To Miller, who’s received grants from the National Institute on Aging to study both metformin and rapamycin, alternative paths could provide insights while avoiding certain pitfalls. “It’s easier for humans to take a pill than calorically restrict for 40% every day for your entire life.” Similarly, he’s interested in the rise in popularity of dietary approaches like timed fasting, where people eat only between certain hours. “It could have caloric restriction-like effects, but it seems more feasible in humans.”
For many years, aging research existed only as a series of outcroppings from other fields. Over time, though, scientists realized that growing old represented the single largest risk factor for many of our most prevalent chronic ailments: dementia, cancer, arthritis, heart disease. They also saw that these conditions rarely arose in isolation, with multiple systems failing in rapid succession.
These developments have not gone unnoticed by wealthy givers. As the field has matured and taken on its own distinct identity, donors like Facebook founder Mark Zuckerberg and Saudi Arabia’s Crown Prince Mohammed bin Salman have begun using their immense fortunes to underwrite research projects. Still, their motives may not be purely philanthropic, says Miller.
“As they grow older, they start to understand they’re not immune to aging,” Miller says. “So, they’re dumping money into the idea of immortality.”
While the influx of funding stands to spur new discoveries, it also comes with potential perils. Miller worries that the disproportionate flow of dollars from monied donors could create health disparities, with potential breakthroughs benefiting only those who can afford to pay for them. And, he says, the rush of new cash invites the risk of charlatanism.
To the casual observer, it can be difficult to distinguish approaches that have a sound scientific basis from those that do not. Take, for example, cryonics, the idea that you can freeze people’s bodies (or at least parts of them) after death in hopes that scientists will one day be able to reanimate or replicate them.
A cottage industry has sprung up around this notion, capitalizing on people’s grief and desperation as they confront death, either their own or that of a loved one. According to a 2021 New York Times article, some companies are charging as much as $200,000 for experimental cryopreservation procedures. However, as Dr. Michael Hendricks, a neuroscientist at Montreal’s McGill University, wrote in the MIT Technology Review, “any suggestion that you can come back to life is simply snake oil … an abjectly false hope that is beyond the promise of technology.”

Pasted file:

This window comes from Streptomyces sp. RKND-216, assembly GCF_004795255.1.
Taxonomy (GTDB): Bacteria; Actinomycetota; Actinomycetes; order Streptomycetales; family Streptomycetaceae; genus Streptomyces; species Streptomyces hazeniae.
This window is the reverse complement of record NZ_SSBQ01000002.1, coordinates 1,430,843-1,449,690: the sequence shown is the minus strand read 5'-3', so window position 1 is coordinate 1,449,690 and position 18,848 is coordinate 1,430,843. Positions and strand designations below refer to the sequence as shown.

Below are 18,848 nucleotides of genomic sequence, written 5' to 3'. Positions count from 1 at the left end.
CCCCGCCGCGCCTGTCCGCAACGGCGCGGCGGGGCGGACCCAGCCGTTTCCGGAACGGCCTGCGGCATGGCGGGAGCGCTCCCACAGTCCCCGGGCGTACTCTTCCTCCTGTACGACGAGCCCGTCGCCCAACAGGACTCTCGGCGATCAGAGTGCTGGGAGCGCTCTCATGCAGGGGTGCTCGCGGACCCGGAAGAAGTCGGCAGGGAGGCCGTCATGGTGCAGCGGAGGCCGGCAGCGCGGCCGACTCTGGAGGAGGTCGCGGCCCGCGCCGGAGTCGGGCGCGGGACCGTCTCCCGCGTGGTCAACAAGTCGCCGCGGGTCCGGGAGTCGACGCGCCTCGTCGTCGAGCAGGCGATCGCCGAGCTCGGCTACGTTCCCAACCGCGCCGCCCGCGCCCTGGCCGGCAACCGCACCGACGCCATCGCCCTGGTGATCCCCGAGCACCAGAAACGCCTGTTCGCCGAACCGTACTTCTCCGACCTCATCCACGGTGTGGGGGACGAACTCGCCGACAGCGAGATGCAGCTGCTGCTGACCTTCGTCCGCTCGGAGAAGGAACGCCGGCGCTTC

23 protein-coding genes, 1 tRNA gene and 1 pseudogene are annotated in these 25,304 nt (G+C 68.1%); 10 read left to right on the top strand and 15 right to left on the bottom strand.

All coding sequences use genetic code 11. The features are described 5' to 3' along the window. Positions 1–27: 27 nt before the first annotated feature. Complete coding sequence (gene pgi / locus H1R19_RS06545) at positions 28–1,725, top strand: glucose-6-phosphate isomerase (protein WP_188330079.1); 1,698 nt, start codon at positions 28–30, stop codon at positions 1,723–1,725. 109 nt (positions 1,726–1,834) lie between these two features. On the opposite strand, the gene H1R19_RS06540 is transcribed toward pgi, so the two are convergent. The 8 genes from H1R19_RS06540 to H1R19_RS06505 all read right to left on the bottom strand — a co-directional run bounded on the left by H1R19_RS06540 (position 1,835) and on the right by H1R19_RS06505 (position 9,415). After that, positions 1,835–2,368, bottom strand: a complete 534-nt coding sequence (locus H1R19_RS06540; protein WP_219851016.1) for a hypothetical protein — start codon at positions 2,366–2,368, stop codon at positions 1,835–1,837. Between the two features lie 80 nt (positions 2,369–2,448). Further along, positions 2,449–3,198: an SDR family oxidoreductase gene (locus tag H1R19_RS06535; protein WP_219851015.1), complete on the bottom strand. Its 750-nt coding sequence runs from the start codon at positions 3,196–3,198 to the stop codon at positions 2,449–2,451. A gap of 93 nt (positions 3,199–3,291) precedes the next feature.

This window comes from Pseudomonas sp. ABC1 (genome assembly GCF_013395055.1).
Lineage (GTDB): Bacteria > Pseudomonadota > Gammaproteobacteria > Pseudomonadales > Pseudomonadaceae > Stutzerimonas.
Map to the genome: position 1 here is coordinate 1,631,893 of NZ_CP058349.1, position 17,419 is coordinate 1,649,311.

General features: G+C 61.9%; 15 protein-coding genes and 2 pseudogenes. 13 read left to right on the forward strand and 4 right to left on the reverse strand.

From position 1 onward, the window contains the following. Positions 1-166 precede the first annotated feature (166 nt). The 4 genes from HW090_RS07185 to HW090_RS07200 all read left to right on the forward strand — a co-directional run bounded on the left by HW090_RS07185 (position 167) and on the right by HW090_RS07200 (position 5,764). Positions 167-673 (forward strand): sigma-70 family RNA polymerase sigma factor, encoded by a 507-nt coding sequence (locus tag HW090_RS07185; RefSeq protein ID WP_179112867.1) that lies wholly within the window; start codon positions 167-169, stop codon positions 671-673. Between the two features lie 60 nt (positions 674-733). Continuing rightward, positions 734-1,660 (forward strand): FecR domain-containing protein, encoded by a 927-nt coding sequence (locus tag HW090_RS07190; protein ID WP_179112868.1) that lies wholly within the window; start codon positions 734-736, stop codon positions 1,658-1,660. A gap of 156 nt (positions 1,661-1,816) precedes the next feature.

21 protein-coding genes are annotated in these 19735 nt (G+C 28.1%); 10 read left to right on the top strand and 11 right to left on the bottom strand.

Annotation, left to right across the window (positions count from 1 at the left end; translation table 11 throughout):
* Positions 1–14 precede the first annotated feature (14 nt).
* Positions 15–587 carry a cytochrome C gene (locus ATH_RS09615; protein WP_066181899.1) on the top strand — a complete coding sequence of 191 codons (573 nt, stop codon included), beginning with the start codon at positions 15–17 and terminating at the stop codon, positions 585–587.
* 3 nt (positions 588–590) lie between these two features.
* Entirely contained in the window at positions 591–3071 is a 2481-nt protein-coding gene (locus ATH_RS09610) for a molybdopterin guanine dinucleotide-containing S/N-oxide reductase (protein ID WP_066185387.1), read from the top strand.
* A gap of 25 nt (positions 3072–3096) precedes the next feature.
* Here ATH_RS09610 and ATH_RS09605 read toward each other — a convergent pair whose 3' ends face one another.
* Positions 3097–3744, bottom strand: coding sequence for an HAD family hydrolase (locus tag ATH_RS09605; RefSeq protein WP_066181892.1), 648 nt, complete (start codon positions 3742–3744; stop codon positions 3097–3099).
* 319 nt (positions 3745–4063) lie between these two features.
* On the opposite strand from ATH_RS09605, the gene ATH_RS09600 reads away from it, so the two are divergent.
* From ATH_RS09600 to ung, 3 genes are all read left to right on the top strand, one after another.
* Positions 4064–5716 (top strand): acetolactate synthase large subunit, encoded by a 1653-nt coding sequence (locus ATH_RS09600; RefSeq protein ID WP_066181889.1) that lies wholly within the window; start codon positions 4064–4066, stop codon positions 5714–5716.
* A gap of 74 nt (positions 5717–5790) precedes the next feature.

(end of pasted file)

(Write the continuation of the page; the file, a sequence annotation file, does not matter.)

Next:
The concept of parabiosis – replacing an older person’s blood with blood from a young person – may sound just as implausible. Yet, says Miller, in animal models, scientists are now studying this approach to see if young blood plasma can restore old muscles’ ability to adapt to exercise. “If you consider blood transfusions and blood doping, I don’t think of this concept as far-fetched,” he says.
We will all one day fall prey to the effects of aging. One challenge for Miller and his colleagues is to balance the limits of science with our collective desire to cling to youth, vitality and, ultimately, life. Another is to manage our expectations.
As someone who studies age-related degeneration in the eye, Dr. Scott Plafker has long been cognizant of the toll time exacts on our bodies. But developments in his own life heightened that awareness.
“When your parents hit a certain age, you begin to see everything differently,” says the OMRF researcher. “You become so much more aware of their mortality and fragility. And your own.”
Like Miller, Plafker believes the goal of aging research “should be to extend healthspan, not lifespan.” That often means trying to hit singles – common-sensical strategies that might yield incremental improvements – rather than swinging for the fences with theoretically transformational approaches that lack firm evidentiary foundation or any realistic promise of advances.
Plafker’s work centers on using diet as a tool to mitigate the effects of aging and age-related disease. With a grant from the National Eye Institute, he recently completed a four-year project examining whether a compound that’s naturally produced in broccoli, cabbage, cauliflower and Brussels sprouts can protect the eyes as they age. Called sulforaphane, it had previously been shown to guard cells from stress and to have anti-cancer effects.